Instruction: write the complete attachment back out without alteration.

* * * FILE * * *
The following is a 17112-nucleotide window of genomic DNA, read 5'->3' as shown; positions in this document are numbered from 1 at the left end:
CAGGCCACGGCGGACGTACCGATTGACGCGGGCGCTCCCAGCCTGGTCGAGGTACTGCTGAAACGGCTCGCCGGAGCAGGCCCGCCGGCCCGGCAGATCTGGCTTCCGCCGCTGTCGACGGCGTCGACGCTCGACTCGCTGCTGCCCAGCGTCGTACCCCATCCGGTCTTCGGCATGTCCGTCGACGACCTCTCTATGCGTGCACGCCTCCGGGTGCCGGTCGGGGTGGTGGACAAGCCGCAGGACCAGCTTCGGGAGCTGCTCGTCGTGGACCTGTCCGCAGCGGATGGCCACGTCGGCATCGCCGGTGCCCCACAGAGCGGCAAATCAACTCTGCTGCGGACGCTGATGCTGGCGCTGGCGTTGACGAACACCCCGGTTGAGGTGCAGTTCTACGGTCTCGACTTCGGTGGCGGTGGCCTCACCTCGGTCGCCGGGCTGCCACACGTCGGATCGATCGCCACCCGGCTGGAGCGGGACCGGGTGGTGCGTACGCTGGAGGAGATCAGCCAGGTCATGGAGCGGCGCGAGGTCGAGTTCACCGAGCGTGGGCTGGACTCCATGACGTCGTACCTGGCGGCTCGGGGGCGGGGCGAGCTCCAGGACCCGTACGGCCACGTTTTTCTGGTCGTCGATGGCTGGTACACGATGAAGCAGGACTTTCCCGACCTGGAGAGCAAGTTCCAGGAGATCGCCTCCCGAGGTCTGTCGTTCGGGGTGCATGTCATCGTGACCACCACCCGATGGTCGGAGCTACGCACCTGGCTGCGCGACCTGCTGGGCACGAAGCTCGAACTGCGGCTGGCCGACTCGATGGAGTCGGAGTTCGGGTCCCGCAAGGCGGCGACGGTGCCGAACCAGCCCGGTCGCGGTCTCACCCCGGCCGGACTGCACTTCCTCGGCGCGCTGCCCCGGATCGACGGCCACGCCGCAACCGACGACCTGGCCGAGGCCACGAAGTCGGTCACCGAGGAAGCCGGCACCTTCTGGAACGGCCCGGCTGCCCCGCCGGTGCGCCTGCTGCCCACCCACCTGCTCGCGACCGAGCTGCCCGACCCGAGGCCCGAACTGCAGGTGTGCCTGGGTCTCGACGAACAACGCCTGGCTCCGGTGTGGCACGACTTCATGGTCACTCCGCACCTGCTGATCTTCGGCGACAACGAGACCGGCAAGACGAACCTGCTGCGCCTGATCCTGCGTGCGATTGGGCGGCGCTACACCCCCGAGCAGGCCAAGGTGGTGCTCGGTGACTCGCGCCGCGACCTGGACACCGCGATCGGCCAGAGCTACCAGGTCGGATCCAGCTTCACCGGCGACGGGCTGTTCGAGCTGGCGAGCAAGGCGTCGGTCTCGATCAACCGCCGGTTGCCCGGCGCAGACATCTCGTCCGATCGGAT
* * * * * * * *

The following is a 17112-nucleotide window of genomic DNA, read 5'->3' as shown; positions in this document are numbered from 1 at the left end:
CAGGCCACGGCGGACGTACCGATTGACGCGGGCGCTCCCAGCCTGGTCGAGGTACTGCTGAAACGGCTCGCCGGAGCAGGCCCGCCGGCCCGGCAGATCTGGCTTCCGCCGCTGTCGACGGCGTCGACGCTCGACTCGCTGCTGCCCAGCGTCGTACCCCATCCGGTCTTCGGCATGTCCGTCGACGACCTCTCTATGCGTGCACGCCTCCGGGTGCCGGTCGGGGTGGTGGACAAGCCGCAGGACCAGCTTCGGGAGCTGCTCGTCGTGGACCTGTCCGCAGCGGATGGCCACGTCGGCATCGCCGGTGCCCCACAGAGCGGCAAATCAACTCTGCTGCGGACGCTGATGCTGGCGCTGGCGTTGACGAACACCCCGGTTGAGGTGCAGTTCTACGGTCTCGACTTCGGTGGCGGTGGCCTCACCTCGGTCGCCGGGCTGCCACACGTCGGATCGATCGCCACCCGGCTGGAGCGGGACCGGGTGGTGCGTACGCTGGAGGAGATCAGCCAGGTCATGGAGCGGCGCGAGGTCGAGTTCACCGAGCGTGGGCTGGACTCCATGACGTCGTACCTGGCGGCTCGGGGGCGGGGCGAGCTCCAGGACCCGTACGGCCACGTTTTTCTGGTCGTCGATGGCTGGTACACGATGAAGCAGGACTTTCCCGACCTGGAGAGCAAGTTCCAGGAGATCGCCTCCCGAGGTCTGTCGTTCGGGGTGCATGTCATCGTGACCACCACCCGATGGTCGGAGCTACGCACCTGGCTGCGCGACCTGCTGGGCACGAAGCTCGAACTGCGGCTGGCCGACTCGATGGAGTCGGAGTTCGGGTCCCGCAAGGCGGCGACGGTGCCGAACCAGCCCGGTCGCGGTCTCACCCCGGCCGGACTGCACTTCCTCGGCGCGCTGCCCCGGATCGACGGCCACGCCGCAACCGACGACCTGGCCGAGGCCACGAAGTCGGTCACCGAGGAAGCCGGCACCTTCTGGAACGGCCCGGCTGCCCCGCCGGTGCGCCTGCTGCCCACCCACCTGCTCGCGACCGAGCTGCCCGACCCGAGGCCCGAACTGCAGGTGTGCCTGGGTCTCGACGAACAACGCCTGGCTCCGGTGTGGCACGACTTCATGGTCACTCCGCACCTGCTGATCTTCGGCGACAACGAGACCGGCAAGACGAACCTGCTGCGCCTGATCCTGCGTGCGATTGGGCGGCGCTACACCCCCGAGCAGGCCAAGGTGGTGCTCGGTGACTCGCGCCGCGACCTGGACACCGCGATCGGCCAGAGCTACCAGGTCGGATCCAGCTTCACCGGCGACGGGCTGTTCGAGCTGGCGAGCAAGGCGTCGGTCTCGATCAACCGCCGGTTGCCCGGCGCAGACATCTCGTCCGATCGGAT